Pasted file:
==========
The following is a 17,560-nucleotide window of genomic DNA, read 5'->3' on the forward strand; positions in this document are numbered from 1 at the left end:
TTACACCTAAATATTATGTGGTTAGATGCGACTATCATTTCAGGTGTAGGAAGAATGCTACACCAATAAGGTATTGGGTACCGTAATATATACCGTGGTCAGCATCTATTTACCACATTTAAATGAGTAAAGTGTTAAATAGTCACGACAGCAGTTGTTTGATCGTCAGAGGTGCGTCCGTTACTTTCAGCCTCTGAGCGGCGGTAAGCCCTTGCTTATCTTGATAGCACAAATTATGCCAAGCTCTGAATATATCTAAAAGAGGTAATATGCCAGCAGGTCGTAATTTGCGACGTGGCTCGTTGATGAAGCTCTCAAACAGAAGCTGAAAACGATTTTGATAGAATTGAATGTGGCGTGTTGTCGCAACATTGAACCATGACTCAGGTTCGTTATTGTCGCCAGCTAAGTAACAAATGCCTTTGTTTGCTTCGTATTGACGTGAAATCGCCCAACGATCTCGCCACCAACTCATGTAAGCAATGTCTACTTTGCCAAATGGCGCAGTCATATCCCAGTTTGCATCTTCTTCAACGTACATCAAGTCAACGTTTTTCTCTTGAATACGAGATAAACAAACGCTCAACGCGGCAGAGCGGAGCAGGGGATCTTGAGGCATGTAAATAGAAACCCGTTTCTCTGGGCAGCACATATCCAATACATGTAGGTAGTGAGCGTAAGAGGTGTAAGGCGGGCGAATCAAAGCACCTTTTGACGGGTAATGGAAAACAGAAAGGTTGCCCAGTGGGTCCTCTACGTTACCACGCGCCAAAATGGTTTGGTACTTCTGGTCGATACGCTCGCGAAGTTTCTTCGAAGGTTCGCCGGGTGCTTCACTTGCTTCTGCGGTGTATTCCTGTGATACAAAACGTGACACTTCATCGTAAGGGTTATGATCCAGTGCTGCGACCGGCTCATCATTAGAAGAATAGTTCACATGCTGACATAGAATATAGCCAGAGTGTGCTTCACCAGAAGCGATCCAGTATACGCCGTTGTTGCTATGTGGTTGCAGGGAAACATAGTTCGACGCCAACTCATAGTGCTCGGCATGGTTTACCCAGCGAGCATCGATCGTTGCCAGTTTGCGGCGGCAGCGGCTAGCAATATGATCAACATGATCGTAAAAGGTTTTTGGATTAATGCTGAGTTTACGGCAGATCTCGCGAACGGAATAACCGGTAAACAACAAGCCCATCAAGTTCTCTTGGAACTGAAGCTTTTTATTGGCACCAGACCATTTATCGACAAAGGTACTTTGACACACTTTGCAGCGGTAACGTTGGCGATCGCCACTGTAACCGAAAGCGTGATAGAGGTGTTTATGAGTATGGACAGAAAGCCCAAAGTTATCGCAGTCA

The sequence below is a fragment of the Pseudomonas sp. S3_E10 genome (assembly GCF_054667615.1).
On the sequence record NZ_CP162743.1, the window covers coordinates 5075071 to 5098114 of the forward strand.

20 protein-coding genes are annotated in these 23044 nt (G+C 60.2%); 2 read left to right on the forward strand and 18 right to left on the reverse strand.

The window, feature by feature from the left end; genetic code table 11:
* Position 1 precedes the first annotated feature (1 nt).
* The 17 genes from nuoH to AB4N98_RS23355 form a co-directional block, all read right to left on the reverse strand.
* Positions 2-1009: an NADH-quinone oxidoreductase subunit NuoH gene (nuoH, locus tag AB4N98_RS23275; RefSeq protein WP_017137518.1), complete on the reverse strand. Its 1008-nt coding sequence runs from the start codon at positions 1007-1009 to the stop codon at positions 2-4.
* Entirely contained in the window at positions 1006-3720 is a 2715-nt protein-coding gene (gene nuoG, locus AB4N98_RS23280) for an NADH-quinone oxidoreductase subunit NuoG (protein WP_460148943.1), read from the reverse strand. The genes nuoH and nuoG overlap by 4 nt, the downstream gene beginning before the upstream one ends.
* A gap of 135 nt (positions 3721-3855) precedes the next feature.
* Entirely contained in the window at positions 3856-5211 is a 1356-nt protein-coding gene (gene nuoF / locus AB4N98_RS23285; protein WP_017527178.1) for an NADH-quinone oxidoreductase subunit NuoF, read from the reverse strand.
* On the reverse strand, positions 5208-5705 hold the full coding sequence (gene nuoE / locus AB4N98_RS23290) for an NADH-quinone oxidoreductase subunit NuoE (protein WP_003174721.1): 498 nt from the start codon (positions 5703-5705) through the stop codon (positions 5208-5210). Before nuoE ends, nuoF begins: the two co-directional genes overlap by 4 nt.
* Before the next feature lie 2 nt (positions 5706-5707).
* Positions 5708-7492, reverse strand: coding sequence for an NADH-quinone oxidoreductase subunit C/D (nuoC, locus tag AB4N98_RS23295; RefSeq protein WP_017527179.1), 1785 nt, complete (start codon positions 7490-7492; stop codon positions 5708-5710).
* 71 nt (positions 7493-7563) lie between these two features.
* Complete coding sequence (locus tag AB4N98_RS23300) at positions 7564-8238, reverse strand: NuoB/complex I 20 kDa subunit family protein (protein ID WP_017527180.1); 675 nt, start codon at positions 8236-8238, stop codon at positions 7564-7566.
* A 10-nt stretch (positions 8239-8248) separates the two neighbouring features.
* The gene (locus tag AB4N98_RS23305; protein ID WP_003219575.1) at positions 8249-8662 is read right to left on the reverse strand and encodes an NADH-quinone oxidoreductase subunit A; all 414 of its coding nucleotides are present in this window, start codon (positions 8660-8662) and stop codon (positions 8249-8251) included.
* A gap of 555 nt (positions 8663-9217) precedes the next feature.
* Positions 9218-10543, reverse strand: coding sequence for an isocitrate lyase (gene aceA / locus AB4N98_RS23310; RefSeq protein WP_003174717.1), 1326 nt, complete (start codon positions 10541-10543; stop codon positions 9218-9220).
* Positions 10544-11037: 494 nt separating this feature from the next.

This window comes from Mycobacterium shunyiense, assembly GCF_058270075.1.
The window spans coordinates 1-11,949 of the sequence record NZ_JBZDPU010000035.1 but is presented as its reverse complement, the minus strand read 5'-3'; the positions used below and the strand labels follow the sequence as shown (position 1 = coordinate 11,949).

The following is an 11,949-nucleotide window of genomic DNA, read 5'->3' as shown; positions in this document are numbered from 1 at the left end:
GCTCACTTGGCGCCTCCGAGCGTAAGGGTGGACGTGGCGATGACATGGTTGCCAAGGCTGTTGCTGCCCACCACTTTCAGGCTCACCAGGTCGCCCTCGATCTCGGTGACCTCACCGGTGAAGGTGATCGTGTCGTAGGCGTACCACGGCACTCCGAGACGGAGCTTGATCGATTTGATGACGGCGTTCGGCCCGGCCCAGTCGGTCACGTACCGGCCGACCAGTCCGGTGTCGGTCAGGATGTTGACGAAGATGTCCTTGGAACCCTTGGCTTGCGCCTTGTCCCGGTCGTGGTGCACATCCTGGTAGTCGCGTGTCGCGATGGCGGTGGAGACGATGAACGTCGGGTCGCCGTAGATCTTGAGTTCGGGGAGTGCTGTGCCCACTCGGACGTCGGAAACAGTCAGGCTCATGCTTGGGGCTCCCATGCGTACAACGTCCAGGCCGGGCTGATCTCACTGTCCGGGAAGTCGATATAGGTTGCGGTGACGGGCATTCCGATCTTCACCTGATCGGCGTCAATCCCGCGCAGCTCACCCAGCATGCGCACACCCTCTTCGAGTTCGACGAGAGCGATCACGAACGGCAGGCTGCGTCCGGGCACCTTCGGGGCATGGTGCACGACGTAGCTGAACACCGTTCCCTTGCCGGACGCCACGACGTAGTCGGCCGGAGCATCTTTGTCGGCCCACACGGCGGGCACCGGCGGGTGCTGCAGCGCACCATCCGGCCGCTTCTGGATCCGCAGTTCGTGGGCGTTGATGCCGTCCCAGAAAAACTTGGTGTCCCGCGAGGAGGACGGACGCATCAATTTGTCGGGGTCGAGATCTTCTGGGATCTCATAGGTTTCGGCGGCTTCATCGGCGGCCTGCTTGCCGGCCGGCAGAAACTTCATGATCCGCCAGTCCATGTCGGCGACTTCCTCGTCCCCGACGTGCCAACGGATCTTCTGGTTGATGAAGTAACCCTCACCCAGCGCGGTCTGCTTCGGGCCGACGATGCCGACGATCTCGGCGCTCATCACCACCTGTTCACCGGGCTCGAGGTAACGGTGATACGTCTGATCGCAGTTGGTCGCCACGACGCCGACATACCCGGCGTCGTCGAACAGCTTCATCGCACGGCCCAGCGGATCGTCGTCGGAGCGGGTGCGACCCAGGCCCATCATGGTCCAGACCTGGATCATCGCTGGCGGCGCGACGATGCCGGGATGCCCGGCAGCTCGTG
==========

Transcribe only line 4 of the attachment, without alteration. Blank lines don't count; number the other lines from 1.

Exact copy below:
On the sequence record NZ_CP162743.1, the window covers coordinates 5075071 to 5098114 of the forward strand.